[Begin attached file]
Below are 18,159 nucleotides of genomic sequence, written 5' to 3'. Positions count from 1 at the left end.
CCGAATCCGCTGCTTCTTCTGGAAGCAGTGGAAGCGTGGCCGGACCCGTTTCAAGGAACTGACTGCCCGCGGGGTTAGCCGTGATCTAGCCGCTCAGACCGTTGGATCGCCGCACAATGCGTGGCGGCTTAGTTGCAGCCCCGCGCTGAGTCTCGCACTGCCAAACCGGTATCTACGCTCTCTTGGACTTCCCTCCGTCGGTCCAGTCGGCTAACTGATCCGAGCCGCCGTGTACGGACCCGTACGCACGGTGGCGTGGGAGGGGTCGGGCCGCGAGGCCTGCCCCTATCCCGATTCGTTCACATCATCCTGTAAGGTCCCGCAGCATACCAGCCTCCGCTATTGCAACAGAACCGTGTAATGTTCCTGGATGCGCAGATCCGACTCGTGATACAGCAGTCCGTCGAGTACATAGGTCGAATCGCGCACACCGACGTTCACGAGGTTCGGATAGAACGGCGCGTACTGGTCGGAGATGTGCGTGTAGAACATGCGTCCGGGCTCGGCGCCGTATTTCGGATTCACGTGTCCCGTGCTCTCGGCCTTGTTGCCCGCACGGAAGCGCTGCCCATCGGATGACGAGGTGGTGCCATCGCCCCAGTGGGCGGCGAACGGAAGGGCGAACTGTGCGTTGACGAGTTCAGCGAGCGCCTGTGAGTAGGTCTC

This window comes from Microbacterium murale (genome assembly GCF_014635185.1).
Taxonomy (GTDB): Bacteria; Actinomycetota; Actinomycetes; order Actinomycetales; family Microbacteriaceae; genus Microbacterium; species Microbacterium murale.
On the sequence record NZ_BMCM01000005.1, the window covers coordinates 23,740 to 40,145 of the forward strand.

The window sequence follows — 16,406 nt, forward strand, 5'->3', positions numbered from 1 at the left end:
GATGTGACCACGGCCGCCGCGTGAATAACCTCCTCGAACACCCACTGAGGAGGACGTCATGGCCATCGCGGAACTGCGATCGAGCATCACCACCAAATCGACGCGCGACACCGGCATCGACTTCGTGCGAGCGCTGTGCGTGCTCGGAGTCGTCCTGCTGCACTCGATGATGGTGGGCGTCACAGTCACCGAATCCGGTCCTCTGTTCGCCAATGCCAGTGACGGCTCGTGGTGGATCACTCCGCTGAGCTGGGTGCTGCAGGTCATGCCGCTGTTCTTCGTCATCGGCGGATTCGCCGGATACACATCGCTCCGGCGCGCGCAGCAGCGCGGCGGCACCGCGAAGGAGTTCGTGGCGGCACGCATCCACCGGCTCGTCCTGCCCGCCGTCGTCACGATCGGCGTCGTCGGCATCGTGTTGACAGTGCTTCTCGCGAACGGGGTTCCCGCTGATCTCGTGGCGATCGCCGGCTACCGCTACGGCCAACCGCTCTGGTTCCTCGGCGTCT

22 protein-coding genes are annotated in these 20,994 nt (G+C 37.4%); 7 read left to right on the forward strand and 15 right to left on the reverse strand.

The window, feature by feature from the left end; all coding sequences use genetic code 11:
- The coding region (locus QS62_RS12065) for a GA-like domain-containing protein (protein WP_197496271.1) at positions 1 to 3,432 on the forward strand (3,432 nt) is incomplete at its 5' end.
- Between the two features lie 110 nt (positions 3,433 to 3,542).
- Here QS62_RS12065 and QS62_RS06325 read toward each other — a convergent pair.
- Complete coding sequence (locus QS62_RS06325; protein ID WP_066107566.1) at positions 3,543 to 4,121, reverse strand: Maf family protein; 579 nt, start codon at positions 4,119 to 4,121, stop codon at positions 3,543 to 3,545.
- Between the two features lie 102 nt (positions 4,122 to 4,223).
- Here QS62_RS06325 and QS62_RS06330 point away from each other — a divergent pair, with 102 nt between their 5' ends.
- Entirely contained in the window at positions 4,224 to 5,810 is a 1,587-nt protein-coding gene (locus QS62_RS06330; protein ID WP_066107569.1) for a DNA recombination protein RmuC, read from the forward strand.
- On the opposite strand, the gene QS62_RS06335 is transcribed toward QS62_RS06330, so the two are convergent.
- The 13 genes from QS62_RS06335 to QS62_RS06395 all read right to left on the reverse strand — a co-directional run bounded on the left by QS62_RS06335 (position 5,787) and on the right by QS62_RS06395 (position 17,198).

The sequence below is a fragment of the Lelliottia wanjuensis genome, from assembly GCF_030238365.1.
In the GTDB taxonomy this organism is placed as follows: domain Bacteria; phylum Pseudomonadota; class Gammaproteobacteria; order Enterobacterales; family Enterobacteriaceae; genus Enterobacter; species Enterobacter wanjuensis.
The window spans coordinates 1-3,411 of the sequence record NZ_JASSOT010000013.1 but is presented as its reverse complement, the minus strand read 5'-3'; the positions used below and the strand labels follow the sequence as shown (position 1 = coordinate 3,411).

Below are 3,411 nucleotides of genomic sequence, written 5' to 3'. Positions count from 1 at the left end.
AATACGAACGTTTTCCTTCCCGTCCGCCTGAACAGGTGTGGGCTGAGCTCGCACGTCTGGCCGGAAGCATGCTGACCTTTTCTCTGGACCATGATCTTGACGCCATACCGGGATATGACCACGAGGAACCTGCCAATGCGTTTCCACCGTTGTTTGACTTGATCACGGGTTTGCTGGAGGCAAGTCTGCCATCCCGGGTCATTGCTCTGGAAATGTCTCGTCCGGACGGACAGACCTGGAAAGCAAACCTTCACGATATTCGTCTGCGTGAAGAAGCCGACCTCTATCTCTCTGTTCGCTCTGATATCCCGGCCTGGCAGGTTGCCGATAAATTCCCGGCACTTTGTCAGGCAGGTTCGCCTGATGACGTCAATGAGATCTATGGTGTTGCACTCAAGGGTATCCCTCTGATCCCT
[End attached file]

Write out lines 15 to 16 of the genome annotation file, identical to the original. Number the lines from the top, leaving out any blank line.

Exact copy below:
- Here QS62_RS06325 and QS62_RS06330 point away from each other — a divergent pair, with 102 nt between their 5' ends.
- Entirely contained in the window at positions 4,224 to 5,810 is a 1,587-nt protein-coding gene (locus QS62_RS06330; protein ID WP_066107569.1) for a DNA recombination protein RmuC, read from the forward strand.